ABSTRACT: An experiment was conducted on eight fibrous feeds to compare the Cornell rumen degradable protein values with those of the in situ method that have been corrected for microbial contamination. Samples of hay, sugarbeet pulp, dried lucerne, maize silage, peahaulm silage, fermented whole crop wheat and two different grass silages were used for the Cornell method. A corresponding in situ experiment was carried out on the same samples to estimate their rumen degradable protein values. Regression was used to relate the Cornell rumen degradable protein to that of the in situ technique. Rumen degradable protein estimates observed using the Cornell method were, on average, 0.06 and 0.16 lower than their corresponding in situ uncorrected and corrected values, respectively, with the latter being statistically significant (P<0.01). However, regression analysis between the Cornell and the in situ uncorrected rumen degradable protein, using all eight feeds, was statistically significant (r2 0.59; P<0.05). The relationship did not improve when the Cornell values were compared with the in situ corrected values for the eight feeds (r2 0.55; P<0.05). On the basis of inadequate preparation of the peahaulm silage sample for the in situ experiment, it was removed from the data set and the ensuing equation accounted for 0.89 of the variability in the in situ uncorrected rumen degradable protein (P<0.01). A better agreement was observed between the Cornell and the in situ corrected rumen degradable protein (r2 0.95; P<0.001). The Cornell method therefore significantly correlated with the in situ technique for fibrous feeds. Correlation between the methods could improve if microbial contamination was removed from the analysis. The in situ rumen degradable protein values appeared to be bigger than the associated Cornell values. The Cornell adopted rates of degradation therefore need to be evaluated.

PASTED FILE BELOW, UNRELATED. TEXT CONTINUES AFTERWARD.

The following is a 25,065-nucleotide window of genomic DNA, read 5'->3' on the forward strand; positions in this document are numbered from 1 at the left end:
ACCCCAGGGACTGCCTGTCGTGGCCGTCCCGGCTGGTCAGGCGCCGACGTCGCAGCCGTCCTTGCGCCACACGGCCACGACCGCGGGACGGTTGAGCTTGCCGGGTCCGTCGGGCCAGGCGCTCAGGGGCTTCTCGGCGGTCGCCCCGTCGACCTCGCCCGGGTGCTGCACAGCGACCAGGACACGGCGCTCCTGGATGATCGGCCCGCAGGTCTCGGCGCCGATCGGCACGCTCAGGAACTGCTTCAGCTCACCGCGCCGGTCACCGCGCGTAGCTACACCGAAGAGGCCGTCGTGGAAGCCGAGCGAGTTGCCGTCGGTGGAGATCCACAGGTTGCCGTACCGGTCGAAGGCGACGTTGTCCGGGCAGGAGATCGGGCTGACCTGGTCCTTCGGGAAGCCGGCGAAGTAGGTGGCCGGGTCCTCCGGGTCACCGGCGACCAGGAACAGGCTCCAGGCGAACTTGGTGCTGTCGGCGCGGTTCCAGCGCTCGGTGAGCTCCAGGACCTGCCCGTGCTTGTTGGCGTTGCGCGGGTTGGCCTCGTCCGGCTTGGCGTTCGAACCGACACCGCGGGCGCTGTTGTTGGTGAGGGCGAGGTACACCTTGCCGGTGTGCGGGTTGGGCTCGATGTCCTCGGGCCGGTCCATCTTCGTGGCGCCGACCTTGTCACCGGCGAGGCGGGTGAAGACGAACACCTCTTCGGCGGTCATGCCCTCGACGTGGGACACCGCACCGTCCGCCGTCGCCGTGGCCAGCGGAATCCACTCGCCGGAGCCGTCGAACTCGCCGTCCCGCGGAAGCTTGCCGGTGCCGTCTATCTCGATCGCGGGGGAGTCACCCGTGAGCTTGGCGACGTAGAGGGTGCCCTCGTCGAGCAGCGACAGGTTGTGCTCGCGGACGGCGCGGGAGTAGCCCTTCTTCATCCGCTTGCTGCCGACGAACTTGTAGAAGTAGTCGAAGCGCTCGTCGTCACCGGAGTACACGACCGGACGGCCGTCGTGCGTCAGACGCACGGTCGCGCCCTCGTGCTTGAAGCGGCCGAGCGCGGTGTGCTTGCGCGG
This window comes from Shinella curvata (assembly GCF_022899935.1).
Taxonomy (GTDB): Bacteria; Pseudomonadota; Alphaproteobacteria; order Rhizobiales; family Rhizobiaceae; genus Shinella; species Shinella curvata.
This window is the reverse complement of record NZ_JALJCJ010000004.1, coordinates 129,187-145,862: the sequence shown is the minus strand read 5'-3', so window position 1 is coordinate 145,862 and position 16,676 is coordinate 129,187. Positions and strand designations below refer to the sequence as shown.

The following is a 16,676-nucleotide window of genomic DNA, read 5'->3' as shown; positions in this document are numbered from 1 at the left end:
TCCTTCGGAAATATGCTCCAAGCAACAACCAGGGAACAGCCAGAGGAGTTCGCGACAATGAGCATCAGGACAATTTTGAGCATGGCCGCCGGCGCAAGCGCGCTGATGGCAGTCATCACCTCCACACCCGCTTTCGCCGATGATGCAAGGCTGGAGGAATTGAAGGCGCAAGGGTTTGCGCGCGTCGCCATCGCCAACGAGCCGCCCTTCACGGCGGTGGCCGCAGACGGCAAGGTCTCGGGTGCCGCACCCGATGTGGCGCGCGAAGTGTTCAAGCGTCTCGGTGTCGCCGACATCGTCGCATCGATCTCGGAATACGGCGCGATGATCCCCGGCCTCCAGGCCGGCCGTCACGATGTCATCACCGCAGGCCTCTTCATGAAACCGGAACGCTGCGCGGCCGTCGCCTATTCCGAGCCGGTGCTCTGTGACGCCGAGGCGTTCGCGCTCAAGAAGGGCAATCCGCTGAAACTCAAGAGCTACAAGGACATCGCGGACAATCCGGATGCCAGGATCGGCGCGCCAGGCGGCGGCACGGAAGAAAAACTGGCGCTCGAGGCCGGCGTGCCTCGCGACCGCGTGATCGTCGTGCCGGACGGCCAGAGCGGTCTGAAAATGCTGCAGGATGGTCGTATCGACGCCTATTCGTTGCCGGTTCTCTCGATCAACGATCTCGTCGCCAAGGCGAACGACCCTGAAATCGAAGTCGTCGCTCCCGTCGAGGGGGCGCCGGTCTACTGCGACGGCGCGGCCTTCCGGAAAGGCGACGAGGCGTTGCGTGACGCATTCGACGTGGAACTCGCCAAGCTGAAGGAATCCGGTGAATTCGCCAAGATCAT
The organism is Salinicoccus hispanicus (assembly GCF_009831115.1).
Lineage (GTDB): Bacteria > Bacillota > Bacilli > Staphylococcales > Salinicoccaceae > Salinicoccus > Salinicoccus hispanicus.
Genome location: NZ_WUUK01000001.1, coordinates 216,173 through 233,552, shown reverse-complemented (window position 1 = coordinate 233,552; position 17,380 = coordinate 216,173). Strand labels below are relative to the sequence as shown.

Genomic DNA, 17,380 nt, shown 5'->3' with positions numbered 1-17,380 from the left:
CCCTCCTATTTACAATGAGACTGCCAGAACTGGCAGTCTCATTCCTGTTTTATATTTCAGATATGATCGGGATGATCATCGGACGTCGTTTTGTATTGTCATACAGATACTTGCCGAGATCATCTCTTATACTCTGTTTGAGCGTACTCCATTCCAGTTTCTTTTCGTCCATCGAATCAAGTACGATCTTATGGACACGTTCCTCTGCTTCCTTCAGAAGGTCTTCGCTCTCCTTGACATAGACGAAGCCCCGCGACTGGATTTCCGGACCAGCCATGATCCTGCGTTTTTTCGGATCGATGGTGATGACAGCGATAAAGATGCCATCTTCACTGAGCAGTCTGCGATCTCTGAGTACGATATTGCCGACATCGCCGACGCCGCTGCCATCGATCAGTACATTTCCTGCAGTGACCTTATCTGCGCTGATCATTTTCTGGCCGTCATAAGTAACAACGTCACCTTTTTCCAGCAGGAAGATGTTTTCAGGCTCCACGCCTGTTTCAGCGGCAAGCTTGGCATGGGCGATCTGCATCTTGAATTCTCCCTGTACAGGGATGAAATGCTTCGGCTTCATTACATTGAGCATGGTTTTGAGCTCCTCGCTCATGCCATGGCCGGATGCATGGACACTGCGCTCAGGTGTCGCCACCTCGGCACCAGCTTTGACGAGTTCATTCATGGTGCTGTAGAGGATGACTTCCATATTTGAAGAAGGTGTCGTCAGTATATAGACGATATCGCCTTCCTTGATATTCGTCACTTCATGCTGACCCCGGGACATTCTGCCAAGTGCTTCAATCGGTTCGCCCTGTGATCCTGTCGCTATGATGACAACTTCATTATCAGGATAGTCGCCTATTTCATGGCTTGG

Key words: Cornell, in situ, protein, forages, degradability, feeds


Rearing of fry to fingerling of Saul (Channa striatus) on artificial diets


Original Research, B30

Srivastava PP, Dayal R, Chowdhary S, Jena JK, Raizada S., Sharma P.
Online J. Anim. Feed Res.
, 2(2): 155-161, 2012.

ABSTRACT: Three diets (F1, F2 and F3) containing protein levels of 38.60 to 38.98 % crude protein were used to assess the growth performances of Channa striatus fry (weight 0.52±0.0 to 0.53±0.02 g) in a completely randomized experiment design in five replicate set for 12 weeks. The fry were reared in 15 FRP tanks at a stocking density of 100 fry m3 and fed ad libitum. The diets F1 and F3 showed significantly (P<0.05) low survival levels of 74±1.2% and 76±4.4% in comparison to diets F2 (82±3.1%) 84th day of rearing. The net biomass gain %, length gain %, SGR, PER and per day weight gain were found significantly (P<0.05) higher and FCR low with diet F2 in comparison to diets F1 and F3. The proximate analysis of carcass showed that the fishes fed diets F2 had significantly (P<0.5) higher deposition of crude protein and lipids in the tissue. The study revealed that the growth performance of C. striatus fry is better in feed F2 and the fry could be reared to fingerling size on formulated diets.

Key words: Channa striatus, Survival, Growth


Vitamin d3 induced hypercalcemic response in threatened bronze feather back (Notopterus notopterus, Pallas)


Original Research, B31

Srivastava SM, Srivastava PP, Dayal R, Chowdhary S, Lakra WS, Singh SP, Pandey AK.
Online J. Anim. Feed Res.
, 2(2): 162-165, 2012.